During 1968, Boccardo purchased two prune ranches from the company. He assumed the existing mortgages and gave the corporation a promissory note in the amount of $2.09 million that bore interest at the rate of 6.5 percent per year, payable semiannually, and provided for a balloon payment of the principal on or before Nov. 1, 1988.

Before the due date, he discussed with some board members the possibility of extending the note’s terms. However, he indicated that he would pay the balance on the original date of maturity if the corporation requested it.

In consideration for the extension, Boccardo offered to pay interest on the principal amount at the rate of 9 percent per year, saying he would rather pay interest to a company that he partially owned than a third-party bank. On Nov. 1, 1988, the date the note matured, the company’s board and shareholders unanimously voted to accept Boccardo’s proposal, extending the note’s due date until April 1, 1990.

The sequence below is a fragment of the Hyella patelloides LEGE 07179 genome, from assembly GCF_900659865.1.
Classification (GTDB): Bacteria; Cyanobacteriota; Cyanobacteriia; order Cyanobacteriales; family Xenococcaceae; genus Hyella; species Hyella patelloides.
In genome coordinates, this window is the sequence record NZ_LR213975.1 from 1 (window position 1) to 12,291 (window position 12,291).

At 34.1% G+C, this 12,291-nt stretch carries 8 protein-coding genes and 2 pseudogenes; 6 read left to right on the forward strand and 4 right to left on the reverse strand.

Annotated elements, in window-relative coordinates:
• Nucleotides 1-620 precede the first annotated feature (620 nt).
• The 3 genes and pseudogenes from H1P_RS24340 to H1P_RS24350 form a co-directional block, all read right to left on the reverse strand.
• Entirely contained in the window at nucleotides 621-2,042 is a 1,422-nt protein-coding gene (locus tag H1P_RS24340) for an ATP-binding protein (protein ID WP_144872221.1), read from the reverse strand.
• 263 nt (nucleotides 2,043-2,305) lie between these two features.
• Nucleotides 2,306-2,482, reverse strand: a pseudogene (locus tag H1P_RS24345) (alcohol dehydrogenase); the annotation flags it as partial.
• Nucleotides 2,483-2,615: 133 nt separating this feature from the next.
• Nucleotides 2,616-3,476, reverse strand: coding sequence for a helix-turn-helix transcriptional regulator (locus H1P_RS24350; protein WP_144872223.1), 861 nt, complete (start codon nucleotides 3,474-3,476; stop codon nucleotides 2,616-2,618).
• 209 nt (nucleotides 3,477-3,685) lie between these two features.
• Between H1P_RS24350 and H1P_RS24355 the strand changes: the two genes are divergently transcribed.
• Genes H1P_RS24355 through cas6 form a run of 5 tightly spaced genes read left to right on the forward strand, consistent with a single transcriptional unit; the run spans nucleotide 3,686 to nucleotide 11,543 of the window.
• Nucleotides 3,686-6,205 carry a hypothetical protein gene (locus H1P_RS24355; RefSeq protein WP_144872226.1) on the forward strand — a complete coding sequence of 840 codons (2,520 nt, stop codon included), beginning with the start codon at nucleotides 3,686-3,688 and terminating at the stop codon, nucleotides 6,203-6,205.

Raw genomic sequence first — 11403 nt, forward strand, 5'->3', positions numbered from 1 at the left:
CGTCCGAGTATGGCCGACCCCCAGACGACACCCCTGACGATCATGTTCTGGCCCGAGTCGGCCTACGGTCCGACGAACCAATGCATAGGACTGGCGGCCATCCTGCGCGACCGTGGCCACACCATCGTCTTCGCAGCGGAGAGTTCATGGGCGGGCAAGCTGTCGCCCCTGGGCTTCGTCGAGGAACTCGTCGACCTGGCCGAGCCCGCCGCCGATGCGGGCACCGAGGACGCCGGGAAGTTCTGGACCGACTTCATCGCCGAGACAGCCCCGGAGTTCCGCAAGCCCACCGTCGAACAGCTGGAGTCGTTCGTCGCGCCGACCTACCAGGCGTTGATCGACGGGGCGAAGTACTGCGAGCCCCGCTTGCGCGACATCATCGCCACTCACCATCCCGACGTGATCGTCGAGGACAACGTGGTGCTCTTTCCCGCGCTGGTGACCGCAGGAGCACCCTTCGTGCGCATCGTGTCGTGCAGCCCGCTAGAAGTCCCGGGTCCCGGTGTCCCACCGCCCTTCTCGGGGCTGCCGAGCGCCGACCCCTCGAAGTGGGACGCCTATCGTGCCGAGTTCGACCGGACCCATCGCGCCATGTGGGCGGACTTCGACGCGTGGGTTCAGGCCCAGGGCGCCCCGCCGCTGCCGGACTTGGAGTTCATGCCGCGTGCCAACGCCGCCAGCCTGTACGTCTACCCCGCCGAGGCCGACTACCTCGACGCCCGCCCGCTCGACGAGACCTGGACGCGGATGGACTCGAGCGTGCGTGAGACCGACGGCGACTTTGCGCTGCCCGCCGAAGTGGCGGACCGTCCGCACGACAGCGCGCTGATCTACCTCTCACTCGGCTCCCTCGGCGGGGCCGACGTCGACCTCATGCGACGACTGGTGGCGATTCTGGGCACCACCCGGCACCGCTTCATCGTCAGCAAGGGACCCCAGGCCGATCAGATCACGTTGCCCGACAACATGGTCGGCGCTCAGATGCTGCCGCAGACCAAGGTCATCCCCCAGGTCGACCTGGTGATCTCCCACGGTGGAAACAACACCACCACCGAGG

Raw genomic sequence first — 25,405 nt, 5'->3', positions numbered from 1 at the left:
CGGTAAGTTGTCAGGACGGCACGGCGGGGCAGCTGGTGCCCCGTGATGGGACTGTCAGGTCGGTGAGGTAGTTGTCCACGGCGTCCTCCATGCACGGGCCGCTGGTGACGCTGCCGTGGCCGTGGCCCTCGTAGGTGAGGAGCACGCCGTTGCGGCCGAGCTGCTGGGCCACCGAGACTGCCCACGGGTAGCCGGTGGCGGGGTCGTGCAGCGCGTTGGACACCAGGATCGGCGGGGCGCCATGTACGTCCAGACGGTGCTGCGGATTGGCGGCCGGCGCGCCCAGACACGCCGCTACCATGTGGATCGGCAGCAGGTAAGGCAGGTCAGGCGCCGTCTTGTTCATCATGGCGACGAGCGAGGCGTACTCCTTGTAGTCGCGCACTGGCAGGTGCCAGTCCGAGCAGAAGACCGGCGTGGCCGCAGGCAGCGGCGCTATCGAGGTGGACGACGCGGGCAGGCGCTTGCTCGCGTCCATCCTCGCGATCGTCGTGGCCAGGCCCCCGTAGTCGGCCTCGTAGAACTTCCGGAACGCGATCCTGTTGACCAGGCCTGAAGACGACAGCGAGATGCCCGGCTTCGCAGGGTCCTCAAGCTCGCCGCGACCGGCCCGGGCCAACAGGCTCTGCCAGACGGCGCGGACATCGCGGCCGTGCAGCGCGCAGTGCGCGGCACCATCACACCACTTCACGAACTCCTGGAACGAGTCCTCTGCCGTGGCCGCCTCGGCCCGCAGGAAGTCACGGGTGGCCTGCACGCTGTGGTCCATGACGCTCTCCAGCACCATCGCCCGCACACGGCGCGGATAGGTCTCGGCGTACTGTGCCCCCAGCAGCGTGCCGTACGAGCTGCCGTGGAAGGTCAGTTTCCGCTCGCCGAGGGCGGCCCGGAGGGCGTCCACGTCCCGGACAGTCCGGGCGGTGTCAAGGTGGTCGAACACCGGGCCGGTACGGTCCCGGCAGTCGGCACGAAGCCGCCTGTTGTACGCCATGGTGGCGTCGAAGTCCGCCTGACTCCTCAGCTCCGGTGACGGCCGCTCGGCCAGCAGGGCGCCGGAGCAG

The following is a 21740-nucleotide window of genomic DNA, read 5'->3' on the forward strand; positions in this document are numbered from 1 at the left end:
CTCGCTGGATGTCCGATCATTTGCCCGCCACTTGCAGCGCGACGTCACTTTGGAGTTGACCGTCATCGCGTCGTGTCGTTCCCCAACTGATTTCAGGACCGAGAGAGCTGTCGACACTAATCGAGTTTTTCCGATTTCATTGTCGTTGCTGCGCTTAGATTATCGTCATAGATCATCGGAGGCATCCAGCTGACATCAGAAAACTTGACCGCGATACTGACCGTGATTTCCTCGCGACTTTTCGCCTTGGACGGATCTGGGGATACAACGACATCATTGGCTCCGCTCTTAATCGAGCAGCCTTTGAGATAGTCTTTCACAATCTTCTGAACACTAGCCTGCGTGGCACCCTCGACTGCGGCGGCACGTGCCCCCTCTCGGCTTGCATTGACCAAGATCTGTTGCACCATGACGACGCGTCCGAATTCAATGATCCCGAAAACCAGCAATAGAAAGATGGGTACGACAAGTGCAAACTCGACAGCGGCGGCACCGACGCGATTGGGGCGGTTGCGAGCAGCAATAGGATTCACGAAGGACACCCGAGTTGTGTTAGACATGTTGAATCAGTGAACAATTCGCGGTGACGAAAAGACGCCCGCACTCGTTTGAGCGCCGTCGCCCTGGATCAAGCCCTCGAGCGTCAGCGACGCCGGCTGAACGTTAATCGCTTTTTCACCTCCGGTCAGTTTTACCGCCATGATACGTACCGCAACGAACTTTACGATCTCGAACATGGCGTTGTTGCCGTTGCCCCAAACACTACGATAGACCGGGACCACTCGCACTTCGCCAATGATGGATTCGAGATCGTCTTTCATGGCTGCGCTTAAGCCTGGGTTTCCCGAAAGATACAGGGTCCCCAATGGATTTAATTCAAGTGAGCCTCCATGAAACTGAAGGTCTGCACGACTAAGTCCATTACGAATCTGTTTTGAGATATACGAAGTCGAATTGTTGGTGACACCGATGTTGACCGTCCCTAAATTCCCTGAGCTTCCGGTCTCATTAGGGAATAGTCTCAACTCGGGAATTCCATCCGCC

In 1990 and again in 1991, the company’s board met and voted to extend the due date. At the 1991 meeting, the note’s due date was extended to April 1, 1994, using the original terms. In addition, during 1993, Boccardo paid the company $2.16 million — the original principal amount plus interest of $72,562. Also during that year, the company distributed the principal payment of $2.09 million to its shareholders. The company reported a gain on the sale of the two ranches in the amount of $2.09 million on its 1993 S corporation income tax return.

The Tax Court considered two principal issues. First, did the corporation constructively receive the principal amount of the note? Second, was the corporation able to collect the principal amount of the note at the time it was originally due?

The court determined that the evidence showed that when the corporation’s board first voted to renew the 1968 note, it had matured and the corporation had an unqualified right to receive the principal amount. Moreover, the court found that while Boccardo discussed extending his note with the board prior to the due date, the court was not completely persuaded that an agreement to extend the due date existed prior to the vote.